SANAA (Reuters) - Yemeni loyalist forces fought street battles with guards from a powerful tribal federation whose leader has sided with protesters demanding an end to President Ali Abdullah Saleh’s rule, witnesses said on Tuesday.
The opposition warned that such attacks by loyalists and security forces, which residents said targeted the mansion of tribal leader Sadiq al-Ahmar, could spark a civil war.
At least 21 people were killed in the clashes, which dimmed prospects for a political solution to end a transition of power tussle nearly four-month-old revolt inspired by protests that swept aside the leaders of Egypt and Tunisia.
“The clashes were violent. The sound of machinegun and mortar fire could be heard everywhere. I saw smoke rising from the entrance of the interior ministry,” one witness said.
Fourteen loyalists and security officers were killed, 30 were wounded and two missing “in the aggression launched by the Ahmars,” a security official said.
Seven of Ahmar’s men were killed, hospital doctors told Reuters.
Al Arabiya television said 24 of Ahmar’s guards were killed. The report could not be independently confirmed.
“The president (Saleh) has made an appeal to ... the Ahmars and security men to cease fire and, called on armed elements to withdraw from the ministries that they are occupying,” Abdu al-Janadi, a deputy information minister, told Al Jazeera TV.
The government accused Ahmar’s men of “attempting a coup” by attacking the Interior Ministry and several other government and police buildings.
The clashes followed the collapse on Sunday of a transition deal mediated by Gulf neighbours that Saleh was to have signed that would have given him immunity from prosecution.
The shooting, in the sandbagged streets near a fortified mansion belonging to the wealthy and politically powerful Ahmar clan, pitted loyalist forces against guards of Sadiq al-Ahmar, head of a tribal group from which Saleh also hails.
“The attack on (Ahmar’s) house ... is a symptom of the hysteria experienced by President Saleh and his entourage and their insistence on engulfing the country in a civil war,” the opposition coalition said in a statement.
Several mediators, including a security police head, were injured in the attack on the Ahmar house, where they had gathered to try to end the fighting, an opposition leader said.
Ahmar’s house and the adjacent residence of another Ahmar tribal leader, were damaged in the attacks, residents said.
Footage, which Al Jazeera television said was from inside the house, showed dazed and bloodied tribal guards carrying wounded comrades across ornate halls as dust filled the air.
Saleh loyalists and army forces used mortars and rocket-propelled grenades in the attack, witnesses told Reuters.
Fighting in the same area of the capital on Monday killed seven people.
U.S. PRESSES SALEH TO SIGN GULF-SPONSORED DEAL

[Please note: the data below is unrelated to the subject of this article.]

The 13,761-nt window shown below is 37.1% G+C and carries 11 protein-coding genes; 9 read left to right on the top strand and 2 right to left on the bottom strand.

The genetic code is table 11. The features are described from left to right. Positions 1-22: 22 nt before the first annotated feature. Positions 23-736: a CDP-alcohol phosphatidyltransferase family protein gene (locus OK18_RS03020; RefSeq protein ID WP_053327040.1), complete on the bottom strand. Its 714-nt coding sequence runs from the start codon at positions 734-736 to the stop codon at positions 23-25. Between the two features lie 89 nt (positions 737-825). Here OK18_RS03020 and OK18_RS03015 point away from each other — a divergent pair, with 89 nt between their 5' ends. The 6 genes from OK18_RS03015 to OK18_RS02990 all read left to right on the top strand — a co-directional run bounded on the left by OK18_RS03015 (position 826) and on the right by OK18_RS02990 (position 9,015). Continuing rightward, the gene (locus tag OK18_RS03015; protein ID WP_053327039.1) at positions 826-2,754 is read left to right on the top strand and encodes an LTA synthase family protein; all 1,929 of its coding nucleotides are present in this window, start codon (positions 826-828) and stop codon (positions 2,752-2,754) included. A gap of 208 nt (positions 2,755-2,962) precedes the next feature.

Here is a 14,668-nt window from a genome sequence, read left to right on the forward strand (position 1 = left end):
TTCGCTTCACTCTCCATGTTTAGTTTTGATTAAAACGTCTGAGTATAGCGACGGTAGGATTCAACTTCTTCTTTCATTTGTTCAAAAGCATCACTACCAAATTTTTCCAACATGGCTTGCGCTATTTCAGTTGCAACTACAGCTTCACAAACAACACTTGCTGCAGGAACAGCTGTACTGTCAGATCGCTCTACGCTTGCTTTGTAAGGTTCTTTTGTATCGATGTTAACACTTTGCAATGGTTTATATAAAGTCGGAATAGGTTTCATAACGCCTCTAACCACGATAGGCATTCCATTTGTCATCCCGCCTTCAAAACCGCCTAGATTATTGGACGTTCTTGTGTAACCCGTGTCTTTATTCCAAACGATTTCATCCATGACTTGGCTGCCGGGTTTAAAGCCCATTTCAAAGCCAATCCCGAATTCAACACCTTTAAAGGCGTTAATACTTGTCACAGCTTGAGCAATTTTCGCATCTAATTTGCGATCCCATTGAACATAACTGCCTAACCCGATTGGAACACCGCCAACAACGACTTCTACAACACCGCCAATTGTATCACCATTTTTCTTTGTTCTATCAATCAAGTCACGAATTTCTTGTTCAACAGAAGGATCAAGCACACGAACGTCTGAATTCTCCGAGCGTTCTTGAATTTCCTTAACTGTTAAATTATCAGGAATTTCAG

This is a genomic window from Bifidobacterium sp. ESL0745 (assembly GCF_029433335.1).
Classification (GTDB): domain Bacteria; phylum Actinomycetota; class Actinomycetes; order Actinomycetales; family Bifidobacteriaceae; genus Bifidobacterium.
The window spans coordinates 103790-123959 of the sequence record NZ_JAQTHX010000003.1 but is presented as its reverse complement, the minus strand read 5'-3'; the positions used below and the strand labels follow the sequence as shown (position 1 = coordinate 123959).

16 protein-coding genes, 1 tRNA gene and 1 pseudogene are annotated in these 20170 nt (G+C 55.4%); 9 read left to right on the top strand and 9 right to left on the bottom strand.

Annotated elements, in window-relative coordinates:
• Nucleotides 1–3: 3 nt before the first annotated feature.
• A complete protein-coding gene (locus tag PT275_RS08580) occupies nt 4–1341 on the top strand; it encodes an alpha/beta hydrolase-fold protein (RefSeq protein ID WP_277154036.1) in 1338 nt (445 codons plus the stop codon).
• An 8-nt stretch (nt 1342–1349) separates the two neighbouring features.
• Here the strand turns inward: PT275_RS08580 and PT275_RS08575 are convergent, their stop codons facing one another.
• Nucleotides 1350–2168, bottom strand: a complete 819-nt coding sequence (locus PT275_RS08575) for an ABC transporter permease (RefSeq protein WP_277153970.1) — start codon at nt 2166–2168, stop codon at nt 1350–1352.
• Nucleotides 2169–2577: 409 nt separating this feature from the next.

The Gulf Cooperation Council (GCC) bloc of Yemen’s wealthy oil-exporting neighbours that spearheaded the transition deal, which Saleh has three times rebuffed at the last minute, later suspended it due to a “lack of suitable conditions.”
In Washington, State Department spokesman Mark Toner said the United States believed the GCC deal was still on the table.
“President Saleh has an agreement in front of him. He needs to sign it and put Yemen on a positive path so that they can resolve the current situation,” Toner said.
Asked if the United States might consider adjusting its considerable financial assistance to Yemen if the stalemate continues, Toner indicated this was a possibility.
“There’s a number of options in front of us as the situation continues to fester, and we’re looking at all options,” he said, while declining to provide specifics.
In Riyadh, Abdullatif al-Zayani, the GCC’s secretary-general, called for an immediate end to the fighting and suggested he could relaunch his mediation efforts.
“I’m always ready to visit (Yemen) if the visit will help the interests of the Yemeni people,” he told reporters.
The daily Asharq al-Awsat said Saudi Arabia was still hoping the deal could be signed at the “earliest opportunity.”
The United States and Saudi Arabia, both targets of foiled attacks by a wing of al Qaeda based in Yemen, are keen to end the Yemeni stalemate and avert a spread of anarchy that could give the global militant network more room to operate.
Saleh, playing on Western fears of chaos, blamed the opposition for the deal’s collapse and said that if a civil war erupted “they will be responsible for it and the bloodshed.”
While Saleh has backed out of previous deals aimed at easing him out of power, Sunday’s turnabout appeared to be among the most forceful, coming after loyalist gunmen trapped Western and Arab diplomats in the United Arab Emirates embassy for hours.